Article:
Fired-up Stokes reminds Broad of Flintoff with hostile Oval spell

Updated: 

Ben Stokes' hostile spell on the fourth evening of the third Test between England and South Africa prompted Stuart Broad to compare the all-rounder to Andrew Flintoff.

Stokes bowled superbly in the Proteas' second innings and was somewhat unfortunate to only pick up two wickets as the tourists closed on 117-4, having been set a huge target of 492.

England's vice-captain had struck with successive balls to reduce South Africa to 52-4, a wonderful yorker accounting for Quinton de Kock before Faf du Plessis fell lbw for a golden duck, padding up to a ball that would have gone on to hit the stumps.

"He bowled as quick as I've seen him bowl, I think," said Broad, who played alongside Flintoff for England towards the back end of the latter's international career.

"He was pumped up for that spell, there's no doubt about that. He had the wind behind him, his tail was up. Fielding at mid-off, it felt very quick and even the slips were pretty impressed by it.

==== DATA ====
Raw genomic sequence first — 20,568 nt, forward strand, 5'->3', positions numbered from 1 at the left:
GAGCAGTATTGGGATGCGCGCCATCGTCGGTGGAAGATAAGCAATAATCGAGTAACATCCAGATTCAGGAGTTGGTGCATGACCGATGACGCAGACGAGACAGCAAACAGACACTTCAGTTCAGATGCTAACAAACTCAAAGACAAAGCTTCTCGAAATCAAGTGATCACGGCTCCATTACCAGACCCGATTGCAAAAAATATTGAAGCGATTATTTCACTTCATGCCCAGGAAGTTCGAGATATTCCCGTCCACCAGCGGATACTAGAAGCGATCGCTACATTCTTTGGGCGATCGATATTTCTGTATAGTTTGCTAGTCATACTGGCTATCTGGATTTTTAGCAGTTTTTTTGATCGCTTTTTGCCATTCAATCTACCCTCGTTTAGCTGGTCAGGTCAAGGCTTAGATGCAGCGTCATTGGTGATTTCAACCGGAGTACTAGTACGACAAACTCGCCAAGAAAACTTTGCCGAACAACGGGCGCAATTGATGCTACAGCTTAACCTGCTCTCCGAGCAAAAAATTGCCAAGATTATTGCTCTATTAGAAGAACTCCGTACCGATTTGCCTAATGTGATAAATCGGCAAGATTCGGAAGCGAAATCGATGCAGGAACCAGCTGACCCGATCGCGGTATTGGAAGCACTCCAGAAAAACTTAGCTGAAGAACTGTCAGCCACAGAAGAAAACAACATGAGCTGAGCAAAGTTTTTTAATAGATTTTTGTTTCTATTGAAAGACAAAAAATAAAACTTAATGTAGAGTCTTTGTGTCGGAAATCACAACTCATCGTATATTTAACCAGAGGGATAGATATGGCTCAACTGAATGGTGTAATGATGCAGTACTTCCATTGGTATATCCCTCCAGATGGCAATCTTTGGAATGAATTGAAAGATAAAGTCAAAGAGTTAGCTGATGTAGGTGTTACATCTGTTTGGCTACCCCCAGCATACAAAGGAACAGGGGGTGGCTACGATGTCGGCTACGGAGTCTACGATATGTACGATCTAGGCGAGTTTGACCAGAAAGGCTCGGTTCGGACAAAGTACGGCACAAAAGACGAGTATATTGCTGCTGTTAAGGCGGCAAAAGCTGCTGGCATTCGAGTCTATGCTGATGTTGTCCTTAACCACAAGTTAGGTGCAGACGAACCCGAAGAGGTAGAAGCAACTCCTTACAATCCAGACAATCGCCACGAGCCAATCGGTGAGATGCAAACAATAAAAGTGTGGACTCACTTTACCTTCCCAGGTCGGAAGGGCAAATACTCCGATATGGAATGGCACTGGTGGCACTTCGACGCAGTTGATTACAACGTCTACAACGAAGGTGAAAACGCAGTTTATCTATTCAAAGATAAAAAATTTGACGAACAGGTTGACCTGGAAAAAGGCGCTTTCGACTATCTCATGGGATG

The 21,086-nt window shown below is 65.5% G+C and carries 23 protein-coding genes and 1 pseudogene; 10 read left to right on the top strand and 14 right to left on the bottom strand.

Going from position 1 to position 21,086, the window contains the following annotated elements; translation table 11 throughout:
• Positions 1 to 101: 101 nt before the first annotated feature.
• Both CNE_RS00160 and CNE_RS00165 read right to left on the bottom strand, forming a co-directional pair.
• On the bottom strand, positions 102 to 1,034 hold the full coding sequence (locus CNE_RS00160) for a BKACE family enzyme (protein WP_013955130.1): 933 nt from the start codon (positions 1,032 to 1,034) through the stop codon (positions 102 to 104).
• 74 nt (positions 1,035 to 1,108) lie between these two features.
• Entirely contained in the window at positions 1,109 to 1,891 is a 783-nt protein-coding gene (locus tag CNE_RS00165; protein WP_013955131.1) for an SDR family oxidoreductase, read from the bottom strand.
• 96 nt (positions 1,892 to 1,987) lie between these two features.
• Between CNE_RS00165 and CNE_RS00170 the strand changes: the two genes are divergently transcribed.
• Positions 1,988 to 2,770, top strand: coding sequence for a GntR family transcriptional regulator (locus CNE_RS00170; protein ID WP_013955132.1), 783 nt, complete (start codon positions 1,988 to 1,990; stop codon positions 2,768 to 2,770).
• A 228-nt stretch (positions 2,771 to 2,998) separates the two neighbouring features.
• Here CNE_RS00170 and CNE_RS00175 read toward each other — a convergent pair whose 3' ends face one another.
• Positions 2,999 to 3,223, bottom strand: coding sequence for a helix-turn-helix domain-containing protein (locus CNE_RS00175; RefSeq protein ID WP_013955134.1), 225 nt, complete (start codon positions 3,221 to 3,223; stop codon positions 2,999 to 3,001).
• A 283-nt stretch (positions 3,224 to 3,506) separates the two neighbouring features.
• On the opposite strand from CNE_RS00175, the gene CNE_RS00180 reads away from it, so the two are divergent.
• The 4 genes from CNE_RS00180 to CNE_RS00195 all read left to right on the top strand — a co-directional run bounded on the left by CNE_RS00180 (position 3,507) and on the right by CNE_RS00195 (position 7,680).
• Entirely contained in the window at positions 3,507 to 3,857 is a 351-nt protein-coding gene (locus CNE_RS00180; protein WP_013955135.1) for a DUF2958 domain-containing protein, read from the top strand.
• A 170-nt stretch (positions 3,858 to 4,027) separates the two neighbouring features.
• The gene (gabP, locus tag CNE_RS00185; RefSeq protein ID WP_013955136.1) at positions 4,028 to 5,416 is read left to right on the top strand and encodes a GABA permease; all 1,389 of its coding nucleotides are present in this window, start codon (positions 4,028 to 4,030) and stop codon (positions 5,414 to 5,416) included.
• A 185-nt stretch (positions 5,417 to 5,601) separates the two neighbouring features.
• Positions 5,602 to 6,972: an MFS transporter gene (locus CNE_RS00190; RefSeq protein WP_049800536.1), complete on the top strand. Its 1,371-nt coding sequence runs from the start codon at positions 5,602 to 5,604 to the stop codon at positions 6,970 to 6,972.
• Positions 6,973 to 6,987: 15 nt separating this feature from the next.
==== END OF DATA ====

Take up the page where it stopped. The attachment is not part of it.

"It felt like one of those intimidating spells that Flintoff used to bowl, just heavy and at the batsman. It was a great little period for us to get two obviously key batsmen out in quick succession with genuine pace.

"It was an exciting session to be on the field [for] and when Stokesy gets that sort of momentum, it's great to see.

"He certainly dragged the team with him a little bit for that spell and hopefully he can have another spell for an hour tomorrow [Monday]."

Dean Elgar, dropped on nine by Keaton Jennings off James Anderson, dug in to reach 72 not out for South Africa, the opener's unbroken stand of 65 with Temba Bavuma keeping the Proteas' slim hopes of saving the match alive.

Broad remains confident England can complete victory on the final day to move 2-1 up in the four-match series.

"Ideally we'd have liked one more [wicket] tonight, but I think [in] that last hour South Africa batted really well," said the experienced fast bowler.

"Obviously you back yourselves to get six wickets in a Test match on a day-five pitch."